The Calanques are a national park within the city boundaries of Marseille! Narrow inlets surrounded by mountains line the coast, and can be explored by hike or boat. Calanque de Sugiton can be accessed by taking the B1 bus to its end and then following the signs. It’s a fairly short but somewhat steep hike down, taking about an hour each way.
A note here on Marseille’s museums: unless you have either a city pass or a specific exhibit you want to see, they aren’t really worth the cost of admission. Walk around instead.
Calanque de Sugiton is an easy trip, and a stunning view!
What to Eat
Marseille is a place to avoid overpaying for food. Most of your best options will be at small, hole in the wall sorts of joints. But the food is good! Here are a few recommendations (and by no means an exhaustive list):
North African food. Make sure to have it. Lots of it. My favorite was Chez Yassine for Tunisian soups and stews, but there are a ton of kabob shops and couscous eateries all over. Eat at those places.
Pizza. It’s everywhere. It’s cheap, and pretty good. There are fast food options as well as sit down. La Bonne Mere in Saint-Victor was awesome!
Seafood. This is what Marseille is known best for. Mussels are the local specialty, but tourists make a huge deal for bouillabaisse. A good bouillabaisse is expensive and, unless the experience is important to you, not worth the money (we are talking €40-70 per person).
Bakeries. Of course, this being France, swing into a boulangerie for a croissant or baguette. And pop into a market for some cheese to go with it. And probably wine.
Tunisian food at Chez Yassine is worth the trip!
Exploring the Region
Marseille makes a great home base to explore all of southern France. Trains and buses are timely, easy, and won’t break the bank, so day trips (or overnight trips) are totally possible to structure in.
The Roman arena in Nimes is a must-visit for lovers of ancient history.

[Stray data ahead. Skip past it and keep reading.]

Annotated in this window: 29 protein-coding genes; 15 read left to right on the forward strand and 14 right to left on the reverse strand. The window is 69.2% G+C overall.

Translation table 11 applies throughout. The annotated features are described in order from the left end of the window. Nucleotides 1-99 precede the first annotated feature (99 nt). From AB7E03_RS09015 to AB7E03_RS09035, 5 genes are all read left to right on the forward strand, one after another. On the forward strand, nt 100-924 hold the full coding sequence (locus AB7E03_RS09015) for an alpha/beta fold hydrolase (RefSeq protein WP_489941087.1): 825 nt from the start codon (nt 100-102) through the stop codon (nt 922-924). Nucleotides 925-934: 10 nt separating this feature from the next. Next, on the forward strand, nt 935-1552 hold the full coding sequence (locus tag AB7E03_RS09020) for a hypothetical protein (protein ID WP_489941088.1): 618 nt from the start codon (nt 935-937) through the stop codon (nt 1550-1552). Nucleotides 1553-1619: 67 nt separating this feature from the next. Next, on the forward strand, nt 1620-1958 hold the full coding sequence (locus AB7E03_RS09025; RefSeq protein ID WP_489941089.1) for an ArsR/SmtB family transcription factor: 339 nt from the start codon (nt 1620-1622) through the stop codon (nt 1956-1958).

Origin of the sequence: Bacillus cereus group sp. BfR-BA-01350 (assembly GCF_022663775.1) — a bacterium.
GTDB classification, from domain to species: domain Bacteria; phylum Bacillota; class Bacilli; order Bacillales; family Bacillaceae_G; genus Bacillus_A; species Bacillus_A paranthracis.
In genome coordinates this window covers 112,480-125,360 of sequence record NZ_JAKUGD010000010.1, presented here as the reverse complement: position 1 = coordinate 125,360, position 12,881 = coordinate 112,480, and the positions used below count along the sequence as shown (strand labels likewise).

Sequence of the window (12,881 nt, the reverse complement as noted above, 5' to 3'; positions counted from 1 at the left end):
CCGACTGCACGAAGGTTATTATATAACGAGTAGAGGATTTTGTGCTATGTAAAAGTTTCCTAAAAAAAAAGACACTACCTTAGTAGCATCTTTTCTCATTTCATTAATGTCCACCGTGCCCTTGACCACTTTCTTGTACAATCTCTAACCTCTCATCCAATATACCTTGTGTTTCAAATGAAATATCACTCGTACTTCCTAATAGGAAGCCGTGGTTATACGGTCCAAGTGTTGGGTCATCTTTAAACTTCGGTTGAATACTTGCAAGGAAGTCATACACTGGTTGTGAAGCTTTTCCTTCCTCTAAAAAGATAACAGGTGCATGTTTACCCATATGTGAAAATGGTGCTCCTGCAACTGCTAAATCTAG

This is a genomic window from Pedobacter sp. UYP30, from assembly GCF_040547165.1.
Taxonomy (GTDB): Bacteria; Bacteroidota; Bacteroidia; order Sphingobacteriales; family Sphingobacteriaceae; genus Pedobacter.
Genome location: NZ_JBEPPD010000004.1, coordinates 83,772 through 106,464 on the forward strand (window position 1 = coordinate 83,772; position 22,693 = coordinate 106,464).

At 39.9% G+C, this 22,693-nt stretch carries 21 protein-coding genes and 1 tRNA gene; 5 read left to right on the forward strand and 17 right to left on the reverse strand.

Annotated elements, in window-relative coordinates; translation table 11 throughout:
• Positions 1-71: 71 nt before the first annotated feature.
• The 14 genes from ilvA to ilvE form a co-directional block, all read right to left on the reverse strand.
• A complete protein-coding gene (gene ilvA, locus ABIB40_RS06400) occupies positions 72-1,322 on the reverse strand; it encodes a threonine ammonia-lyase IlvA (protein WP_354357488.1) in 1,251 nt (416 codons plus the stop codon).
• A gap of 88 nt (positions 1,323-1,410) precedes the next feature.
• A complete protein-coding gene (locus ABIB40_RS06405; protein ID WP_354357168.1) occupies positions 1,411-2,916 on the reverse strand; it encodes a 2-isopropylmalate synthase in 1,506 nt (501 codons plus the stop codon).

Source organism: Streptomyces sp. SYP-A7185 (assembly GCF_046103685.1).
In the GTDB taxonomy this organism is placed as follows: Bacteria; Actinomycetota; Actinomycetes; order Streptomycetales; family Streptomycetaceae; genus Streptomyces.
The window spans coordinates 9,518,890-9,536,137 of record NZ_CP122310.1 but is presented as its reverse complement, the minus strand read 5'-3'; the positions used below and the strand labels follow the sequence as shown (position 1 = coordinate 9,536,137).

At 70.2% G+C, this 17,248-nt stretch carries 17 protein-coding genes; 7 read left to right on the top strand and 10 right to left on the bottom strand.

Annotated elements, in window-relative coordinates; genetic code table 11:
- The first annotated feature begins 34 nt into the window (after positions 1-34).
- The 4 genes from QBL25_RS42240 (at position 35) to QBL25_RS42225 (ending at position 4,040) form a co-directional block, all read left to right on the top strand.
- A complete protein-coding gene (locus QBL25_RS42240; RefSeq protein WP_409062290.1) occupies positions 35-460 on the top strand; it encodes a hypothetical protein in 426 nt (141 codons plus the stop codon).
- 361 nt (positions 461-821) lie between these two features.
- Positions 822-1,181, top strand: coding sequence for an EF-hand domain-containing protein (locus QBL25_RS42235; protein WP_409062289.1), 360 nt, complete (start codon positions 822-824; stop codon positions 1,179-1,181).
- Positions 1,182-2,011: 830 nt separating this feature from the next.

Other Useful Information
While the weather in Marseille is famously mild, wind in the winter can be a big issue. They say that it blows in multiples of three days. While I am not sure it’s scientifically correct, the wind doesn’t just die down in the span of a few hours. Bundle up.
There are areas of the city not to explore for safety reasons. Once north of the Panier district, exercise extreme caution. On the other hand, Noailles, one of the largest North African immigrant districts, is perfectly safe (as much as in any big city).
In Marseille, people always seem to be late. It is what it is. They are also not in a hurry, so time crunches at meals will frustrate you.
Marseille is known for being creator of the world’s best soap (savon in French). Get some to take home!
Old soap at one of the Marseille soap museums (there are two).
Marseille is one of the most wonderful places I’ve been. Especially given people’s negative attitudes toward it when I announced it as a destination, it exceeded all of my expectations and I am sure it will do the same for you!
Note: thank you to Tourisme Marseille for welcoming me warmly into your city, furnishing me with a Marseille Pass, and sponsoring my bouillabaisse adventure. Your partnership helped make this experience everything it was.